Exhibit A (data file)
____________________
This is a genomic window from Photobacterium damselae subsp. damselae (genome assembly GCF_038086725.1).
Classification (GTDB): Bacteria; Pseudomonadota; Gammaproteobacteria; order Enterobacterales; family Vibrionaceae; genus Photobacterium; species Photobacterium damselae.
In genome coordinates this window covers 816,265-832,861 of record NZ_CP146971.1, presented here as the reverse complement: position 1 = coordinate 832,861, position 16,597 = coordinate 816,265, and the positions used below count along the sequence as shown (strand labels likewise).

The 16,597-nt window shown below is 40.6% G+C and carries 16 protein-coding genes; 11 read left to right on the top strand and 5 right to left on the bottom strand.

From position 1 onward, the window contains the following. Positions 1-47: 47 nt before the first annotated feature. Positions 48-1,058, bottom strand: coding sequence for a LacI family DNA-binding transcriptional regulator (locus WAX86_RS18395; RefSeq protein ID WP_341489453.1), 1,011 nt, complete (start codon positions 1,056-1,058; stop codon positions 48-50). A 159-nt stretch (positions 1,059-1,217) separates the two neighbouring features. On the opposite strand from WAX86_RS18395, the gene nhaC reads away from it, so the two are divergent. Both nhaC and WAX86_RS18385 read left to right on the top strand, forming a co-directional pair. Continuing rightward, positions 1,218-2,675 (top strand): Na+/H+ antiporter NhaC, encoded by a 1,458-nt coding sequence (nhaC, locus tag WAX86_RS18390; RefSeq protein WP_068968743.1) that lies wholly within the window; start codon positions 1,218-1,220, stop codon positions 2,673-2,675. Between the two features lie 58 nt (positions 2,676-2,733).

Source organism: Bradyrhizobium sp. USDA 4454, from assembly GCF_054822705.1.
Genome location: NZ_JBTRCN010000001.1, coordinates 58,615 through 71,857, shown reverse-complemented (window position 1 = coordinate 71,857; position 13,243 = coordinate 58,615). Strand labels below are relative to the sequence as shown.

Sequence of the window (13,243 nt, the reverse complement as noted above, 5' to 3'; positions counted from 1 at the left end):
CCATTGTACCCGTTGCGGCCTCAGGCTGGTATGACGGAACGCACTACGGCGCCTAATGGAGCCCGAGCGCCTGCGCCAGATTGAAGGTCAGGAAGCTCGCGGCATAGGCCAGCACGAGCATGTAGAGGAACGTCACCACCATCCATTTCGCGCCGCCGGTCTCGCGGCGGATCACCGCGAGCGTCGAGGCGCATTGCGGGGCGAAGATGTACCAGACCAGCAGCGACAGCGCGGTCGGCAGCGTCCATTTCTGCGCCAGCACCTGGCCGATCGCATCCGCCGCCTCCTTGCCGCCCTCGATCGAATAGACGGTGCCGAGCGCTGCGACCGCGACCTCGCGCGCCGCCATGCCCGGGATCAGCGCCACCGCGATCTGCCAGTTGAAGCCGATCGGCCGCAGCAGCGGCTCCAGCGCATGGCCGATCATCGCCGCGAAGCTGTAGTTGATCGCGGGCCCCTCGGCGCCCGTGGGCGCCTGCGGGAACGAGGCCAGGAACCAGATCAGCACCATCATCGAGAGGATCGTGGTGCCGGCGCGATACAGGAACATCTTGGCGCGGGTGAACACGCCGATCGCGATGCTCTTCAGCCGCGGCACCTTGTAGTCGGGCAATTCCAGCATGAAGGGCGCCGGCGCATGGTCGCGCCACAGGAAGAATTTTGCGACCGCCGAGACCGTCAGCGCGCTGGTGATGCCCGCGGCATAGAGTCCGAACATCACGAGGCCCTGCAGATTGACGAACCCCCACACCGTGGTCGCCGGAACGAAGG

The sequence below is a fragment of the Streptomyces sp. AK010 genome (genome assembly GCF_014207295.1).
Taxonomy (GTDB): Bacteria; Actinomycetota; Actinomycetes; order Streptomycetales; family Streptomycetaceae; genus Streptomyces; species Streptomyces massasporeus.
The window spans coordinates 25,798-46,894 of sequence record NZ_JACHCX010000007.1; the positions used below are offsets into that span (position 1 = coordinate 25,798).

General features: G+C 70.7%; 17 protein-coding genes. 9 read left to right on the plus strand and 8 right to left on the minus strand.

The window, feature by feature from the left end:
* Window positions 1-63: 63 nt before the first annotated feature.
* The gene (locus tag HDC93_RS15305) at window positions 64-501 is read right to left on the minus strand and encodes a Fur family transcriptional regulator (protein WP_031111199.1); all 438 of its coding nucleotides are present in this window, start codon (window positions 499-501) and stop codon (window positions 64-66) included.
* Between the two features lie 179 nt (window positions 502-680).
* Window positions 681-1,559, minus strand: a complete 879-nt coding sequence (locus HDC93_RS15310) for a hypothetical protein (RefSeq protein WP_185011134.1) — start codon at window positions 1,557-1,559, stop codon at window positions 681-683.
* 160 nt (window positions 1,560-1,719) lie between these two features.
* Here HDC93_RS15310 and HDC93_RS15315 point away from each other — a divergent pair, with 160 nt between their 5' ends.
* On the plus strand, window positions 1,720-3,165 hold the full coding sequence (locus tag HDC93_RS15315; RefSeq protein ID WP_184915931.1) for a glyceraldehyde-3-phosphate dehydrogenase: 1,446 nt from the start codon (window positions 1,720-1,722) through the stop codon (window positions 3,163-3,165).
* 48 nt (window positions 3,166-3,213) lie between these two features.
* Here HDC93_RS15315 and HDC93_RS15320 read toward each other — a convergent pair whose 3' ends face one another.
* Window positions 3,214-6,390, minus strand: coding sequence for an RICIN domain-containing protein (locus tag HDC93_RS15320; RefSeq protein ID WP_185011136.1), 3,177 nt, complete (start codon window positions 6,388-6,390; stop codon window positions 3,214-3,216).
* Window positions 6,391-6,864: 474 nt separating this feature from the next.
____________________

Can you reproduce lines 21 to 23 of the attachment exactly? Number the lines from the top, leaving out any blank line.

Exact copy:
* On the plus strand, window positions 1,720-3,165 hold the full coding sequence (locus tag HDC93_RS15315; RefSeq protein ID WP_184915931.1) for a glyceraldehyde-3-phosphate dehydrogenase: 1,446 nt from the start codon (window positions 1,720-1,722) through the stop codon (window positions 3,163-3,165).
* 48 nt (window positions 3,166-3,213) lie between these two features.
* Here HDC93_RS15315 and HDC93_RS15320 read toward each other — a convergent pair whose 3' ends face one another.